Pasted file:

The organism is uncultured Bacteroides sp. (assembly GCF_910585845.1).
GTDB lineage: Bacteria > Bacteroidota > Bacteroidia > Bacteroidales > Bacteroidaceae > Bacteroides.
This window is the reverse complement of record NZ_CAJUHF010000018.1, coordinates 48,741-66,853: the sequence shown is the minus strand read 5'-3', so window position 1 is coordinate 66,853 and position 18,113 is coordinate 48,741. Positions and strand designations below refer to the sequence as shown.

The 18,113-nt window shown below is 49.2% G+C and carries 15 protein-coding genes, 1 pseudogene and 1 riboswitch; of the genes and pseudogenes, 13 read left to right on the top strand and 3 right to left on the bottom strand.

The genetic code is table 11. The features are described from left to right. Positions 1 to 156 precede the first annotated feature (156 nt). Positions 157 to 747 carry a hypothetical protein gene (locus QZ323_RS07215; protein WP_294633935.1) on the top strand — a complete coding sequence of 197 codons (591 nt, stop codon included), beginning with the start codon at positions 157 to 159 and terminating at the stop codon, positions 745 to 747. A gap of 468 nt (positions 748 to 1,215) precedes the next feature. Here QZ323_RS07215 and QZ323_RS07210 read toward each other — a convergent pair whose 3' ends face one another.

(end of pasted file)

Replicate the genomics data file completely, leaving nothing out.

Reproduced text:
The organism is uncultured Bacteroides sp. (assembly GCF_910585845.1).
GTDB lineage: Bacteria > Bacteroidota > Bacteroidia > Bacteroidales > Bacteroidaceae > Bacteroides.
This window is the reverse complement of record NZ_CAJUHF010000018.1, coordinates 48,741-66,853: the sequence shown is the minus strand read 5'-3', so window position 1 is coordinate 66,853 and position 18,113 is coordinate 48,741. Positions and strand designations below refer to the sequence as shown.

The 18,113-nt window shown below is 49.2% G+C and carries 15 protein-coding genes, 1 pseudogene and 1 riboswitch; of the genes and pseudogenes, 13 read left to right on the top strand and 3 right to left on the bottom strand.

The genetic code is table 11. The features are described from left to right. Positions 1 to 156 precede the first annotated feature (156 nt). Positions 157 to 747 carry a hypothetical protein gene (locus QZ323_RS07215; protein WP_294633935.1) on the top strand — a complete coding sequence of 197 codons (591 nt, stop codon included), beginning with the start codon at positions 157 to 159 and terminating at the stop codon, positions 745 to 747. A gap of 468 nt (positions 748 to 1,215) precedes the next feature. Here QZ323_RS07215 and QZ323_RS07210 read toward each other — a convergent pair whose 3' ends face one another.